Bullet that killed teen came from Rocky Yadav’s gun, say forensic experts

The bullet that killed 18-year-old Aditya Sachdeva was fired from a gun belonging to Rakesh Ranjan alias Rocky Yadav, the son of a JD(U) legislator, the preliminary findings of a forensic team examining the evidence in the sensational case have indicated.

The data, submitted to additional chief judicial magistrate Sanjay Kumar Jha on Saturday, said the bullet came from the same Italian Beratta that was recovered from the accused.

Rocky, the 21-year-old son of JD(U) MLC Manorama Devi, has been charged with shooting the teenager in a case of road rage on the Gaya-Bodh Gaya stretch at 8.30 pm last Saturday. He was reportedly enraged that Sachdeva and four of his friends had overtaken his Land Rover while returning from a friend’s birthday bash.

Rocky had bought the firearm on a licence issued by a Delhi rifle club. The gun was reportedly issued on the basis of the accused’s contention that he owned a business in the Maoist-infested Chatra district in Jharkhand, and therefore faced a threat to his life.

Gaya senior superintendent of police Garima Malik has stated that they will soon file an “iron-cast chargesheet” against Rocky, but four of Sachdeva’s friends – who were present in the car when he was killed – have been unable to identify the accused from a test identification parade.

However, police said both circumstantial and hard evidence in the case linked Rocky to the crime, and he was “clearly implicated” by his own confession as well as the statements previously recorded by the deceased’s friends before the magistrate. The detailed ballistics report will come out only later, they added.

The police had paraded Rocky, his cousin Teni Yadav, and Devi’s bodyguard Rajesh Kumar Yadav before the four.

Sources said that while the forensic science laboratory (FSL) has found that the same gun was used in the shooting, there were no fingerprints linking Rocky to the crime. This may have occurred due to the weapon changing hands several times after the incident – ultimately compromising the evidence.

Some experts believe mishandling of the weapon after its recovery may allow Rocky’s lawyers to argue in-culpable murder, and secure some immediate relief from the court. “We have more evidence to prove it as an in-culpable murder case. Neither the evidence nor the witnesses could pinpoint the exact shooter, leaving room for benefit of doubt,” said senior criminal lawyer Qaisar Sarfuddin.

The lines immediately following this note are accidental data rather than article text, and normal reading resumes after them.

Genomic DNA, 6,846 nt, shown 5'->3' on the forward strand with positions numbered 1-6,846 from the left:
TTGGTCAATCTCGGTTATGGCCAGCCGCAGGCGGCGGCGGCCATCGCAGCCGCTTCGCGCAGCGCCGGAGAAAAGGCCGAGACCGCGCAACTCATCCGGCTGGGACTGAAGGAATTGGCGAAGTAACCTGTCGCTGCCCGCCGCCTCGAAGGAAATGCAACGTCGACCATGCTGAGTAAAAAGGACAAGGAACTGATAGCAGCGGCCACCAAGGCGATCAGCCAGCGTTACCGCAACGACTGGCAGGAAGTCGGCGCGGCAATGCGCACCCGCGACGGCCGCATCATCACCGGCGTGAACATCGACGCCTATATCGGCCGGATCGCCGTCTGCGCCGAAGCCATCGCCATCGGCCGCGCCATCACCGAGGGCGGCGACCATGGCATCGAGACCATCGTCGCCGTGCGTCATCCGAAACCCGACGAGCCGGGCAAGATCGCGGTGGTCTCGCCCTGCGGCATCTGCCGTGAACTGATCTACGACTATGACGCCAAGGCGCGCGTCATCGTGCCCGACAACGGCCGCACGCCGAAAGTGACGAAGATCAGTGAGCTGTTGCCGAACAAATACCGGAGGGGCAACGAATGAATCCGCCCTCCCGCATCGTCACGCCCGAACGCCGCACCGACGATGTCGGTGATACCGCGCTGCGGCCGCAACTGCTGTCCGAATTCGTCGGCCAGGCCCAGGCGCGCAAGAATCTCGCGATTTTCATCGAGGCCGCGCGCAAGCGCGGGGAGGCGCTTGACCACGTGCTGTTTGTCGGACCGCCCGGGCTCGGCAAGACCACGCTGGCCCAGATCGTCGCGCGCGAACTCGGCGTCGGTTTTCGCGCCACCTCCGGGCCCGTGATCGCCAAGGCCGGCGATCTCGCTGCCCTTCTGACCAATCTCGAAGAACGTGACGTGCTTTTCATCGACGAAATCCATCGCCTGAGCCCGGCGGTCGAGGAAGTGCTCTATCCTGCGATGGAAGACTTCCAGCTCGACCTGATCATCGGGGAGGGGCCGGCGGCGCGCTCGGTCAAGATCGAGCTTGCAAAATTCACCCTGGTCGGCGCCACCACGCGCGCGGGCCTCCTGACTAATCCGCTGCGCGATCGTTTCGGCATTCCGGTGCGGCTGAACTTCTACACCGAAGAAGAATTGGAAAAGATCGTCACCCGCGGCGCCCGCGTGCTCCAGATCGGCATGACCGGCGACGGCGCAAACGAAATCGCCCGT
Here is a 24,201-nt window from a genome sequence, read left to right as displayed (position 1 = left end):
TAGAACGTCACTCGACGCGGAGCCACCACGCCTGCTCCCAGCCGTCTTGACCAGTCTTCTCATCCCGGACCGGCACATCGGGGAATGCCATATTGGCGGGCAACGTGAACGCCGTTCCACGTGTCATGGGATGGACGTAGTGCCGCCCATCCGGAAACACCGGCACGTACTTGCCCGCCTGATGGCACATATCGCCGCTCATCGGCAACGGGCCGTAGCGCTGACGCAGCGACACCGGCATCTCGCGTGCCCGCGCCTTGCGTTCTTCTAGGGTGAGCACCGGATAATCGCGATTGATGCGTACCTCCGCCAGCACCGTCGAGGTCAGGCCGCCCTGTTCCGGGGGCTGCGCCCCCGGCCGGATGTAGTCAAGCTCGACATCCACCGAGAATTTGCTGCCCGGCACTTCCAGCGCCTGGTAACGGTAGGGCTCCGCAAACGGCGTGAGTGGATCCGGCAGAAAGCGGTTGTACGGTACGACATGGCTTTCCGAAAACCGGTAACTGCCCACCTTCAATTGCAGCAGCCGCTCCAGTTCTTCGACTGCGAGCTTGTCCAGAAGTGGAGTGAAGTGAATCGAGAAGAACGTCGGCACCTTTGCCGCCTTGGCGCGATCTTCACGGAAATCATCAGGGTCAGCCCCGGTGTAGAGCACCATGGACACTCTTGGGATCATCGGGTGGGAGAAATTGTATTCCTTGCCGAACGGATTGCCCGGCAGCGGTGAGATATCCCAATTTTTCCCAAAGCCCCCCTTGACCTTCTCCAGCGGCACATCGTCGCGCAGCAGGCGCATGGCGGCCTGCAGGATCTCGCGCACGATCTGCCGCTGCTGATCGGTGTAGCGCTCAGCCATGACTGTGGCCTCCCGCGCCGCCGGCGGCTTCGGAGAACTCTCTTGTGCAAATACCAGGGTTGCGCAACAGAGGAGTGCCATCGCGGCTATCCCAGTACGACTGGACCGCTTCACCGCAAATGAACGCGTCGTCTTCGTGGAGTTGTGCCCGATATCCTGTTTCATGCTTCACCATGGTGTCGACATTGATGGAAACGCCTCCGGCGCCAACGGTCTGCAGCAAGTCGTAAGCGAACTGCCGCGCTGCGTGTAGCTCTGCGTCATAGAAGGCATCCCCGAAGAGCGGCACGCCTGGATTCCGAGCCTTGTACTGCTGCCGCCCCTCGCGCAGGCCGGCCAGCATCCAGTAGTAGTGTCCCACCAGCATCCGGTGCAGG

Gaya police also drew criticism for the manner in which they dumped the bloodstained clothes of the victim, which could have yielded vital clues in the case, in a dustbin outside the autopsy room. It was later retrieved by relatives of the deceased, who gave it the police for scientific examination.

However, investigators claimed that clothes were not essential to the case because Sachdeva’s bloodstains had been recovered from the car itself.

The manner in which Rocky was taken into custody has also been questioned. Soon after the MLC’s son was arrested, he was remanded in judicial custody without being subjected to proper questioning under Section 164 of the CrPC – a mandatory step. He was handed over to the police only after five days.

Although Rocky confessed to shooting at Sachdeva, he pleaded innocence by saying that he never intended to kill anybody. “I just fired rounds in the air to stop the Swift car from overtaking us; the killing was accidental,” he reportedly said.

Police seized Rocky’s Land Rover soon after the incident occurred, but parked it outside the Rampur police station without sealing it. They also failed to check if the bodyguard was drunk at the time of the incident.

The incident spurred large scale protests that put the Nitish Kumar government on the backfoot, with the BJP-led Opposition denouncing the “breakdown of law and order” in the state. While Lok Janshakti Party leader Chirag Paswan termed the shooting as “the return of jungle raj” in Bihar, the BJP held protest rallies in Gaya as well as other areas.

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